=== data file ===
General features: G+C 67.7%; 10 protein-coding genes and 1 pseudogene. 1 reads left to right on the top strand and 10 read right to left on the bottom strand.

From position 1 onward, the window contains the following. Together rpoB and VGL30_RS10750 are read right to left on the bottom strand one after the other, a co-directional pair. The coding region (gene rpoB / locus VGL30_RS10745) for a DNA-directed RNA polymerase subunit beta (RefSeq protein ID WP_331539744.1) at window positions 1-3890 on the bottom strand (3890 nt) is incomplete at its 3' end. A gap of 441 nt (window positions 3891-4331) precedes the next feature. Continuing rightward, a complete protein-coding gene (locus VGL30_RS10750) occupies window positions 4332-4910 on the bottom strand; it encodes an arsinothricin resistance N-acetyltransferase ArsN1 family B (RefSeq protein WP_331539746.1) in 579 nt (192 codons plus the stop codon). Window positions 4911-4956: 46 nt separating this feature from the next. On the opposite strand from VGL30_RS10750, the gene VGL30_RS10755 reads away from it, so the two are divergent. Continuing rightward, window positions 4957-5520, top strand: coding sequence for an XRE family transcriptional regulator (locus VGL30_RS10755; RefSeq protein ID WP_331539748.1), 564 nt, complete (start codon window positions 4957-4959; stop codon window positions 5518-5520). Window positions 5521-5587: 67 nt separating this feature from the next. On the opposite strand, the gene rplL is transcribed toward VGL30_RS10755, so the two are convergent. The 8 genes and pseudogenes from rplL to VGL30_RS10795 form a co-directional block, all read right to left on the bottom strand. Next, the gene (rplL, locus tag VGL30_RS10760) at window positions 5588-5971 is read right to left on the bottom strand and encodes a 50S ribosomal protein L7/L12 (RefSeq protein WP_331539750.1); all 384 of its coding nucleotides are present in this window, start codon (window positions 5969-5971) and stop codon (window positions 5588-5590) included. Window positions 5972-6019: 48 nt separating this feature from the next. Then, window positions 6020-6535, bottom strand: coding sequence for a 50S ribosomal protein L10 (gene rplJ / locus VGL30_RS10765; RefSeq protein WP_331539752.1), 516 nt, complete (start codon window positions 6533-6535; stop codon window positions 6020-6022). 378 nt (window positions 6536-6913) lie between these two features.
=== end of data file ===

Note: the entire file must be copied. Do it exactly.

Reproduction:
General features: G+C 67.7%; 10 protein-coding genes and 1 pseudogene. 1 reads left to right on the top strand and 10 read right to left on the bottom strand.

From position 1 onward, the window contains the following. Together rpoB and VGL30_RS10750 are read right to left on the bottom strand one after the other, a co-directional pair. The coding region (gene rpoB / locus VGL30_RS10745) for a DNA-directed RNA polymerase subunit beta (RefSeq protein ID WP_331539744.1) at window positions 1-3890 on the bottom strand (3890 nt) is incomplete at its 3' end. A gap of 441 nt (window positions 3891-4331) precedes the next feature. Continuing rightward, a complete protein-coding gene (locus VGL30_RS10750) occupies window positions 4332-4910 on the bottom strand; it encodes an arsinothricin resistance N-acetyltransferase ArsN1 family B (RefSeq protein WP_331539746.1) in 579 nt (192 codons plus the stop codon). Window positions 4911-4956: 46 nt separating this feature from the next. On the opposite strand from VGL30_RS10750, the gene VGL30_RS10755 reads away from it, so the two are divergent. Continuing rightward, window positions 4957-5520, top strand: coding sequence for an XRE family transcriptional regulator (locus VGL30_RS10755; RefSeq protein ID WP_331539748.1), 564 nt, complete (start codon window positions 4957-4959; stop codon window positions 5518-5520). Window positions 5521-5587: 67 nt separating this feature from the next. On the opposite strand, the gene rplL is transcribed toward VGL30_RS10755, so the two are convergent. The 8 genes and pseudogenes from rplL to VGL30_RS10795 form a co-directional block, all read right to left on the bottom strand. Next, the gene (rplL, locus tag VGL30_RS10760) at window positions 5588-5971 is read right to left on the bottom strand and encodes a 50S ribosomal protein L7/L12 (RefSeq protein WP_331539750.1); all 384 of its coding nucleotides are present in this window, start codon (window positions 5969-5971) and stop codon (window positions 5588-5590) included. Window positions 5972-6019: 48 nt separating this feature from the next. Then, window positions 6020-6535, bottom strand: coding sequence for a 50S ribosomal protein L10 (gene rplJ / locus VGL30_RS10765; RefSeq protein WP_331539752.1), 516 nt, complete (start codon window positions 6533-6535; stop codon window positions 6020-6022). 378 nt (window positions 6536-6913) lie between these two features.